(Warning: in what follows I reach certain economics-inspired conclusions. I am not an economist and (sadly) have never taken an economics course. I wish I had; it’s a fascinating worldview, and probably indispensable, it’s on my bucket list, etc. etc.)
I’ve heard that the university tenure system evolved in order to protect the freedom of scholars to pursue scholarly inquiry. Like the monks and monasteries from which the Academy is descended, the scholar would take essentially a vow of “poverty” (or relative poverty) in exchange for purity of pursuing knowledge.
Well, it’s had some unintended consequences. Like any rationed market, rationing the labor market for teachers and scholars has produced a black market (well, probably really a gray market), which, for teaching at least, is us adjuncts.
Gray markets have lots of problems. One of them is that you really can’t have much in the way of brands in a gray market: they are not transparent. You might think you’re getting Pompous University’s brand, but if you’re taking the course from Adjunct Dan, is he a good guy or a shmo? Is your course going to be worth your while or is it going to be a waste of time? Knowing that Pompous hired Dan as an adjunct really doesn’t tell you much.
Yes, there are evaluations, but they don’t work very well.
- They’re self-selecting. Students are inspired to give an evaluation if they thought the teacher was terrific, and if they thought the teacher was subhuman. There’s no middle ground. And therefore there’s no statistical reliability to evaluations.
- They’re inflated or deflated. For the same reason as above.
When my friends try to figure out how to interpret Yelp evaluations, they go for a combination of:
- Large numbers of reviews
- Many credible positive reviews
- Few credible negative reviews.
You can’t easily get data like that for course evaluations. You can’t easily figure out what you’re getting when you sign up with Adjunct Dan.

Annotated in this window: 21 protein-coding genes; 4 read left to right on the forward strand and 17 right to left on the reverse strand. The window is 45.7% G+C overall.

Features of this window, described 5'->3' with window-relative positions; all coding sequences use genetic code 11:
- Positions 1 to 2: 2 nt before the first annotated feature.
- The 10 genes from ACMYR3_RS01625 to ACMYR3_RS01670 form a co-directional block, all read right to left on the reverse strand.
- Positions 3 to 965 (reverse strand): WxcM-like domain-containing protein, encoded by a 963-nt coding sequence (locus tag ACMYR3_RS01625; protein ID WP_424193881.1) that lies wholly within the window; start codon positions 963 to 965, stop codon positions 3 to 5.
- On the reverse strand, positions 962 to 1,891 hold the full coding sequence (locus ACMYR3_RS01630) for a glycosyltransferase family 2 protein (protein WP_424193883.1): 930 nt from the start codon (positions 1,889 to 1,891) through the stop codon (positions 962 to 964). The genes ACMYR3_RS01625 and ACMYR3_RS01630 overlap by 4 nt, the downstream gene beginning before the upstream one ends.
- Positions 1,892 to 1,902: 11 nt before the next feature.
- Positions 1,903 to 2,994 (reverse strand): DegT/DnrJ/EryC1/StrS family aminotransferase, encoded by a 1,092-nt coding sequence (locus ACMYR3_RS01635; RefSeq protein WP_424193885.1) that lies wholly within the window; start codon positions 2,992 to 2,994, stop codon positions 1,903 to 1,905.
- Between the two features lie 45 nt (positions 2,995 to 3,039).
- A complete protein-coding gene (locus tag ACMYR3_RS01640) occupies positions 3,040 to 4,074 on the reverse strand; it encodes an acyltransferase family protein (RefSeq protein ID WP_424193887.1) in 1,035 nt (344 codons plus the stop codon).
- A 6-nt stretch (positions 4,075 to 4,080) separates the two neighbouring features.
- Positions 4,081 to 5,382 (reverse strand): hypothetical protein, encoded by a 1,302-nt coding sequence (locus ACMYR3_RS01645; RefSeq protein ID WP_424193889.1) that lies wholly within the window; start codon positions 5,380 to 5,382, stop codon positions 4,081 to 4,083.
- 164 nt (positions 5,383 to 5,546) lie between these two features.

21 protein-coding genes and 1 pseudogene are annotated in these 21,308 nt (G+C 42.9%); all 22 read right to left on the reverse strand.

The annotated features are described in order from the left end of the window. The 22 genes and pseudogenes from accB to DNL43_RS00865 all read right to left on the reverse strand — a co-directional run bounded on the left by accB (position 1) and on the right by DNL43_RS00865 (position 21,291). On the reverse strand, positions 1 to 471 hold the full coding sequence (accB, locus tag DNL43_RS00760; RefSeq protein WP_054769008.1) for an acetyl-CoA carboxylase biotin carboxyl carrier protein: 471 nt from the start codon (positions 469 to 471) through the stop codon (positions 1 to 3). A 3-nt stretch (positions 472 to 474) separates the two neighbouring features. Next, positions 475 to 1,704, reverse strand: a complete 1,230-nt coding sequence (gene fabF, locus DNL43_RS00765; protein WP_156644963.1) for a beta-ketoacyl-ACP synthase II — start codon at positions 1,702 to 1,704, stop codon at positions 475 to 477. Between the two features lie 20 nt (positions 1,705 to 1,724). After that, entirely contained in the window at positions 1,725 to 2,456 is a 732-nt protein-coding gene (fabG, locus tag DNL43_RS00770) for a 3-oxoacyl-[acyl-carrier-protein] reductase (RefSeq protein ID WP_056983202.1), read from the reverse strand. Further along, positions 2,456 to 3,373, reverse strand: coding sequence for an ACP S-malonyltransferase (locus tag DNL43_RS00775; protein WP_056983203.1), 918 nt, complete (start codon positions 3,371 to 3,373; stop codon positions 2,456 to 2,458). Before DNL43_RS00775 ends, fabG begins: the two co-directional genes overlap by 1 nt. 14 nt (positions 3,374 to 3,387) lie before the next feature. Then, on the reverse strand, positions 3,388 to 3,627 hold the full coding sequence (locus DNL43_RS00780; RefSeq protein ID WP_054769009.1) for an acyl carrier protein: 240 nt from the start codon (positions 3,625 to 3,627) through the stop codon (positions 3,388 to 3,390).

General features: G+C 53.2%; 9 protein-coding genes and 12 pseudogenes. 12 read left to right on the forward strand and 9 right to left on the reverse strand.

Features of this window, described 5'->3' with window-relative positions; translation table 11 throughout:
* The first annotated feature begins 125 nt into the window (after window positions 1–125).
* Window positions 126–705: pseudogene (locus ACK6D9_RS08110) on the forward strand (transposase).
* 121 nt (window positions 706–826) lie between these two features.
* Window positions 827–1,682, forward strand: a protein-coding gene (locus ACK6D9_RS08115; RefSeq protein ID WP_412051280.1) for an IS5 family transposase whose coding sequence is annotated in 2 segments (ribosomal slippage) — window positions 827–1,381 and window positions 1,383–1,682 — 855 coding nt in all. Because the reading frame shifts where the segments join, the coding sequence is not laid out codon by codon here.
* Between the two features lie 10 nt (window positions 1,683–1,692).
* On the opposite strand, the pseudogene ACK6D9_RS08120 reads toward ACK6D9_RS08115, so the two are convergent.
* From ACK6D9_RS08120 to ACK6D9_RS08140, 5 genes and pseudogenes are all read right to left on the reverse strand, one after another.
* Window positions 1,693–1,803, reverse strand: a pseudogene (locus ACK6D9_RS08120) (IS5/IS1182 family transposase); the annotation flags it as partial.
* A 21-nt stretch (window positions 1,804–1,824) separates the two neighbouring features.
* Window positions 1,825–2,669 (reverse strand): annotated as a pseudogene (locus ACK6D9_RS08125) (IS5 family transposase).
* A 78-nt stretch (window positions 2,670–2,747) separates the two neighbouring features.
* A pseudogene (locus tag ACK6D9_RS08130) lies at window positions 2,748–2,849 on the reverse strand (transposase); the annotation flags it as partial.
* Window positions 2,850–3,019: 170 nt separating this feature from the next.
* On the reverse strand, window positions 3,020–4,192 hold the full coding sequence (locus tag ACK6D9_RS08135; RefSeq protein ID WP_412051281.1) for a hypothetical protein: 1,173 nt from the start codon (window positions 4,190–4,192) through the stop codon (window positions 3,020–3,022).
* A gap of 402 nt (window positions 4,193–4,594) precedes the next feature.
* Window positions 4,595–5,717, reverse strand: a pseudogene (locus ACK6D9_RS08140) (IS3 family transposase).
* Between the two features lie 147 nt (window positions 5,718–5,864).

Another problem with gray markets is that, even if you’re lucky, you only get exactly what you wanted.
Years ago I bought electronics components from a Lumber Liquidator-type outfit called Poly Paks. I couldn’t afford to set up an account with “real” electronics distributors, and I had way more time than money.
Poly Paks had a slogan: “buy ’em by the bag”. And you could buy a bag, say, of diodes. You could get 500 diodes or the like for $2.00.
Poly Paks didn’t BS you: they said that not all the diodes in the bag were good (they in fact said that they pulled the diodes off old circuit boards, which meant they, too, probably had more time than money, but we digress…)
And they gave you exactly what you ordered: a bag of diodes maybe 10-15% of which were good.
You still came out ahead, but it was a slog.
Same with adjuncts. You are (hopefully!) getting someone with familiarity with the material and experience in teaching it. But are you getting someone who is a world-class scholar in the discipline, someone who can tell you the best way these questions or problems have been posed and the best way they’ve answered over the millenia? Not likely.
Some of us adjuncts have great practical experience. And the Academy is sluggishly moving to promote a new kind of scholarship based on practical experience, which is sometimes called a “Clinical Professorship”. But there’s no systematic way to know about a teacher’s background and to tap it for your education.
If you’re lucky, you’re getting a good teacher. But you’re not getting the “more” that the Academy should offer.